I’ve gotten more than enough new clients since then to replace the ones who left. I even have a few clients who were more determined to recommend me to their friends and family after they found out that some dropped me.
Monika: So you did not lose anyone and anything, did you?
Lois: I lost some friends and others are still slowly coming around. One very dear young woman who saw me as the dad she never had has really struggled with this as another loss. I left one church and found another with new possibilities. I resigned from a Christian ministry and found a way to become involved in a different capacity.
My parents had passed away before I transitioned. The cousins I had stayed in contact with over the years have all been wonderfully accepting, amazing to me because they are all older than me and raised at a time when transgender was not accepted in most circles. And our family would have been described as fairly conservative. My brother is still in mourning for a lost brother. Our contact is basically limited to birthday and Christmas cards (never to “sister”). But because of a trans person in his high school class, I know he does not have a moral objection. So I am hopeful.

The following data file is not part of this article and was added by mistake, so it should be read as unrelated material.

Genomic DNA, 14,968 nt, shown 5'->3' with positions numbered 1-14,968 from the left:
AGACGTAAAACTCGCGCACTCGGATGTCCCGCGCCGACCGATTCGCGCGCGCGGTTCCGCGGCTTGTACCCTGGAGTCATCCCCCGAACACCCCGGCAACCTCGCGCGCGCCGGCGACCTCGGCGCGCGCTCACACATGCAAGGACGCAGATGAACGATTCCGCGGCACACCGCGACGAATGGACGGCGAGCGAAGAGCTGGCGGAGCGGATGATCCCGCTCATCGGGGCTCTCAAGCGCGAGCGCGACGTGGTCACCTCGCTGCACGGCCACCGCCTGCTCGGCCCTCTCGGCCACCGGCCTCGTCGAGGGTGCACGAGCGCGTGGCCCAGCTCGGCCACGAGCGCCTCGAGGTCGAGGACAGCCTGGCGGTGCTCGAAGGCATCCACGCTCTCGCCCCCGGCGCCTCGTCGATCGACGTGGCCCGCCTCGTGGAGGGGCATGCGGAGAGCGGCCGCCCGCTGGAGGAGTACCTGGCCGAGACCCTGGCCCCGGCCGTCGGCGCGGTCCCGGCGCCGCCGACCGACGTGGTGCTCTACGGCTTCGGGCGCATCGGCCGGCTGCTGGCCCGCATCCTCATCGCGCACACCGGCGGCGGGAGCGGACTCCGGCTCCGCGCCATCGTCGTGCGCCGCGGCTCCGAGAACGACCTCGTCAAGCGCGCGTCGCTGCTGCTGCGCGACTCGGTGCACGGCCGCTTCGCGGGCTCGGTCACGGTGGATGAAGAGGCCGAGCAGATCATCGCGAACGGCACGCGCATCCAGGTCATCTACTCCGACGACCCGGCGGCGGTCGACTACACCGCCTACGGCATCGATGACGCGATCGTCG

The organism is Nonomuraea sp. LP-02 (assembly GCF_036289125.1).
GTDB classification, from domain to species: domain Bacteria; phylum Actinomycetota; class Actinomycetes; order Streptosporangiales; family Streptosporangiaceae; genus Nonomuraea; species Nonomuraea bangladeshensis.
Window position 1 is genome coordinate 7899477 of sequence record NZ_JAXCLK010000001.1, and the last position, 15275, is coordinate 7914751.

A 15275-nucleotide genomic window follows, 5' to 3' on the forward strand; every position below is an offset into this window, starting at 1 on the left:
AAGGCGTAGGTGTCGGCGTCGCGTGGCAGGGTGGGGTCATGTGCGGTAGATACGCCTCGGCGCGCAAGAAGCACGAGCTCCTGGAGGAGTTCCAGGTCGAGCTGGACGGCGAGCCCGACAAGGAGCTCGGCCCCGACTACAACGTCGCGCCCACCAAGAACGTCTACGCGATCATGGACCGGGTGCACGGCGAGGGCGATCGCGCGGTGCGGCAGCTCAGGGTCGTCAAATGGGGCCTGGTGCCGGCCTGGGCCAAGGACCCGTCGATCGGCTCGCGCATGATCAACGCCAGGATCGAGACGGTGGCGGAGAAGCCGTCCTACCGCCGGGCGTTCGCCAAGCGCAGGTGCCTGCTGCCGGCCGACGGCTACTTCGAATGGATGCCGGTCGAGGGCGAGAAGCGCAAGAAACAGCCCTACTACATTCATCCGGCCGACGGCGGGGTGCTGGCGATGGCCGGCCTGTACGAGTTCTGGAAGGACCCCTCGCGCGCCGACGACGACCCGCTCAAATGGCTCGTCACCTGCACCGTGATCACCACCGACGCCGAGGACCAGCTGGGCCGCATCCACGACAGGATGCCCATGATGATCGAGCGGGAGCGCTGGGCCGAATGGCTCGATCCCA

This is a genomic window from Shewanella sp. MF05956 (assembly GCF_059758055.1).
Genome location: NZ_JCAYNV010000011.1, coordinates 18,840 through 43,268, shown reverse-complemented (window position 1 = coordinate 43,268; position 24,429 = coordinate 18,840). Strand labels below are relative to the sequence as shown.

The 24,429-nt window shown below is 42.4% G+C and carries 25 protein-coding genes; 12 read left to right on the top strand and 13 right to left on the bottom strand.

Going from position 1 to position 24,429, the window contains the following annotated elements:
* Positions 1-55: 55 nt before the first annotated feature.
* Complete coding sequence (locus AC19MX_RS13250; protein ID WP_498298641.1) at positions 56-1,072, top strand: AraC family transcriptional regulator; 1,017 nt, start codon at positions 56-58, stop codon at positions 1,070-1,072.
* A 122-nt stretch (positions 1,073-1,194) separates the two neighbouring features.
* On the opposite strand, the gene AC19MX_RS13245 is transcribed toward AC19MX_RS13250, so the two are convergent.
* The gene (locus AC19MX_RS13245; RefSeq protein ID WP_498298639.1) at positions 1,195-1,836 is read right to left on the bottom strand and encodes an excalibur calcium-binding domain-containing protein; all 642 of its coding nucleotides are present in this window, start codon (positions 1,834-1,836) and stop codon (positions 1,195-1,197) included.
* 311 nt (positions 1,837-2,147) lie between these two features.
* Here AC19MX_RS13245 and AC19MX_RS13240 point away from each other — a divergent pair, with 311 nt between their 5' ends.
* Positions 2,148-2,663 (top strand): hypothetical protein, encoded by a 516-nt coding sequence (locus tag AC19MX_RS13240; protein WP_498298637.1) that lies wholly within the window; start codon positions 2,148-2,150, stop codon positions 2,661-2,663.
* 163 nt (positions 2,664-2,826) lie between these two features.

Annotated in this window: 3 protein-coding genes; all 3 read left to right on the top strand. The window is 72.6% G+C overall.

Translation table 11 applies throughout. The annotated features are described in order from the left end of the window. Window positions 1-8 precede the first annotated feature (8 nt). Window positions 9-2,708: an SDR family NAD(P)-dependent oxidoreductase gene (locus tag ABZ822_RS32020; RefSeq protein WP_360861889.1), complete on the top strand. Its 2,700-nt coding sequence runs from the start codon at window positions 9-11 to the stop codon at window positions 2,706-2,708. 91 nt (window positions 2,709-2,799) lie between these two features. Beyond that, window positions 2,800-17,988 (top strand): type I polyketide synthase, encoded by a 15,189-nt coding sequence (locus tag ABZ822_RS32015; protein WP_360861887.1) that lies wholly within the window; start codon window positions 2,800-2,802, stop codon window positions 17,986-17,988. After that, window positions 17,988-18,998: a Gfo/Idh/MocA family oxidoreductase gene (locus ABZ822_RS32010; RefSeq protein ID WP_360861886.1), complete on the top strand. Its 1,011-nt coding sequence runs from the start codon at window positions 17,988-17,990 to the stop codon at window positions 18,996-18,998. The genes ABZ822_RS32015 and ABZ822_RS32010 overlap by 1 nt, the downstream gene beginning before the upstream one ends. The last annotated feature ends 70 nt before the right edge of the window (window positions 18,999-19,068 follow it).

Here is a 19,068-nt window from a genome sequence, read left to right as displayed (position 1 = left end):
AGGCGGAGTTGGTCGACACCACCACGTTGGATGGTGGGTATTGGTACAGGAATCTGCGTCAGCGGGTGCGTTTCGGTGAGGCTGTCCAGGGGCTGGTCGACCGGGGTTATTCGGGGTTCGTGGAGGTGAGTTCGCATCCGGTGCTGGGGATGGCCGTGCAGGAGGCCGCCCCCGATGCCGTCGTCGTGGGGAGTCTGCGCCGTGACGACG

When I transitioned, I was unmarried, not in a relationship, and had no children (and therefore no connection to an ex because of the children). In comparison with trans women who had some of those things in place, this made my transition much simpler and with less drama. What had been a disappointment to me for much of my life became a blessing.

"I lost some friends and others are still
slowly coming around. "

Monika: The transgender community is said to be thriving now. As Laverne Cox announced, “Trans is beautiful.” Teenage girls become models and dancers, talented ladies become writers, singers, and actresses. Those ladies with an interest in politics, science, and business become successful politicians, academics, and businesswomen. What do you think in general about the present situation of transgender women in contemporary society? Are we just scratching the surface or the change is really happening?